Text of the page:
The aims of the paper are to discuss (1) the zoological affinities and phylogeny of Palaeozoic problematic tubeworm faunas, (2) the biomineralization of calcareous polychaete tubeworms throughout the time, (3) the morphological convergence and similarities in the ecology of Palaeozoic problematic tubeworms and calcareous polychaete tubeworms, (4) the evolutionary replacement of Palaeozoic problematic tubeworms by calcareous polychaete tubeworms, and (5) the comparative input of problematic tubeworms and calcareous polychaete tubeworms to global biocalcification.


Serpulid tubes have usually chevron-shaped growth lamellae (in longitudinal section), but the lamellae can also be straight in some species (Weedon 1994; Vinn & Furrer 2008; Vinn et al. 2008a, 2008b, 2008c). Most serpulid tubes are single-layered but can also contain up to four, ultrastructurally different, layers (Vinn et al. 2008b). Serpulid tubes can have an unoriented, uniformly oriented, or complex oriented structure. At least thirteen distinct tube ultrastructures have hitherto been described (Vinn et al. 2008b, 2008d). Some particularly interesting evolutionary trends in the development of complex structures in serpulid tubes, such as the lamelao-fibrillar structure (Fig. IA), occur only in genera of the Crucigera, Hydroides, Serpula, Ditrupa, Pseudochitinopoma, Ficopomatus, Galeolaria, Pomatoceros, Laminatubus clade (Vinn et al. 2008b). These complex structures that challenge the traditional carbonate slurry model (Hedley 1958; Neff 1971) of serpulid tube secretion (Vinn 2005c; Vinn et al. 2008a, 2008b, 2008d) probably evolved in the Cretaceous (Vine & Furrer 2008), but in the Cenozoic at the latest (Vinn 2007, 2008). It is likely that the formation of the complex oriented structures in serpulids is directly controlled by cells or organic matrix (Vinn et al. 2008a, 2008b, 2008d; Vinn et al. 2009). These structures probably had advanced mechanical properties and evolved from weaker, unoriented structures (Vinn 2008; Vinn et al. 2008b). In contrast, the calcareous tube structures in sabellids (e.g. Glomerula) and cirratulids have not changed since their appearance in the Early Jurassic and Oligocene, respectively. Sabellid polychaetes and cirratulids have a less advanced biomineralization system as compared to that of serpulid polychaetes, and have therefore a restricted number of tube ultrastructures (Vinn et al. 2008a, 2008b). The tubes of calcareous sabellids contain a thin, external, spherulitic layer and a thick, inner, spherulitic prismatic layer (Vinn et al. 2008a; Fig. 1B). In cirratulid tubes only the spherulitic prismatic structure and homogeneous structure are known (Vine et al. 2008a, 2008b; Vinn 2009b; Fig. 1C).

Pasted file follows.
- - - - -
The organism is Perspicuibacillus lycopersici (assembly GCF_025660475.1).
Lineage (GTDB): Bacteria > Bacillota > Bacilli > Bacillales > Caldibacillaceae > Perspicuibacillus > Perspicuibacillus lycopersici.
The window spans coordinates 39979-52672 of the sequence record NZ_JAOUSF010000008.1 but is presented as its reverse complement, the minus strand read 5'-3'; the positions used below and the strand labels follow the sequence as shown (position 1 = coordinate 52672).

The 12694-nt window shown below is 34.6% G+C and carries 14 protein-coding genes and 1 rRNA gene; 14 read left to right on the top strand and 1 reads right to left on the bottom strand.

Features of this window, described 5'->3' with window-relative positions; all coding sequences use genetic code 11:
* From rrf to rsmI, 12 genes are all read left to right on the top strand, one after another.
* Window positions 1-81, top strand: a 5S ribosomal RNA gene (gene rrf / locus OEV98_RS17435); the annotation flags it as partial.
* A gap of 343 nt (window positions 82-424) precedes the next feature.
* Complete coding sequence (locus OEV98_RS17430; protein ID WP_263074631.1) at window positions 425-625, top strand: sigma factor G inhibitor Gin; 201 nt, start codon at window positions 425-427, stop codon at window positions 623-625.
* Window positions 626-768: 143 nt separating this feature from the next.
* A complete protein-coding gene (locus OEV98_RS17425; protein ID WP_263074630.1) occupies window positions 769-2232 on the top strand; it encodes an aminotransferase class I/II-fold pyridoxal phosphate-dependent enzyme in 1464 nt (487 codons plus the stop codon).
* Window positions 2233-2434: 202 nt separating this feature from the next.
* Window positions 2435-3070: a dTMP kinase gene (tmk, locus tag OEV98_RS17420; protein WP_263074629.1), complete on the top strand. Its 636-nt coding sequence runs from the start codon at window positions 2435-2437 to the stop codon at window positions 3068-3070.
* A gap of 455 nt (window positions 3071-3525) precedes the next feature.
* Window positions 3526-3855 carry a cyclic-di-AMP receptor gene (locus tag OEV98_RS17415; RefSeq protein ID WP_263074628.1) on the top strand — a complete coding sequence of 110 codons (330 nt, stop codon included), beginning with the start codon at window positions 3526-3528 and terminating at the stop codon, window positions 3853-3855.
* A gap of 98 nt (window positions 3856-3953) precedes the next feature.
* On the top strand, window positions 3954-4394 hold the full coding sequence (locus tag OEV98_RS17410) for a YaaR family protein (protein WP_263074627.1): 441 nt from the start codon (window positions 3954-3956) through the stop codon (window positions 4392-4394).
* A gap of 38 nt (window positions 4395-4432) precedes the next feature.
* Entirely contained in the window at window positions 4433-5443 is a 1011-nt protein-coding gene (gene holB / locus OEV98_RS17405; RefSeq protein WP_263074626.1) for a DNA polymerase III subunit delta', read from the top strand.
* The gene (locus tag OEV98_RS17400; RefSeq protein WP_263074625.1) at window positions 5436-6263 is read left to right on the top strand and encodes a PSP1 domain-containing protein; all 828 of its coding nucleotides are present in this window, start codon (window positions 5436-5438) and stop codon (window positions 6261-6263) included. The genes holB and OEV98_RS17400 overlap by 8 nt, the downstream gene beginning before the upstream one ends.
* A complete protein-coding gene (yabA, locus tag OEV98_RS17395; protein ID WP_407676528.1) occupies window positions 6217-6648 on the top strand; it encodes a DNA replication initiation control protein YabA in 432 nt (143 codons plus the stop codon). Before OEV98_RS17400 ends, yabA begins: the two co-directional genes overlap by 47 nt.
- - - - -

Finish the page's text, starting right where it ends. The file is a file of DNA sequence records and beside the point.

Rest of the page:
The recent, improved understanding of tube structures and their biomineralization has enabled us to prove serpulid affinities of problematic tubeworms, such as 'Serpula' etalensis from the Early Jurassic of Germany (Vinn et al. 2008c). Polychaete tubes differ from Palaeozoic problematic tubeworm tubes in the following features: (1) polychaete tubes (e.g. Serpulidae, Sabellidae, Cirratulidae) do not have a bulb-like, closed, embryonic chamber that is characteristic of Palaeozoic tubeworms and which resembles the protoconch of mollusks and the protoecium of bryozoans (ten Hove & van den Hurk 1993; Taylor & Vinn 2006; Fig. 1D, E); (2) polychaetes never build calcitic microlamellar shell structures, composed of plate-like crystallites that are oriented parallel to growth layers (Vinn & Mutvei 2005; Vinn 2005a; Taylor & Vinn 2006, Fig. 1F); (3) crystallites of lamellar polychaetes are always oriented perpendicular to growth layers (e.g. Glomerula, cirratulids) (Vinn et al. 2008a; Vinn 2009b; Fig. 113, C); (4) polychaetes have no pseudopunctae and microscopic pores in the tube wall (Vinn 2005c, 2007, 2008; Vinn et al. 2008a, 2008b, 2008c, 2008d; Fig. 1F); (5) polychaetes do not have an external organic tube lining similar to the periostracum of mollusks and the external organic cuticle of bryozoans (Nishi 1993; Vinn et al. 2008b).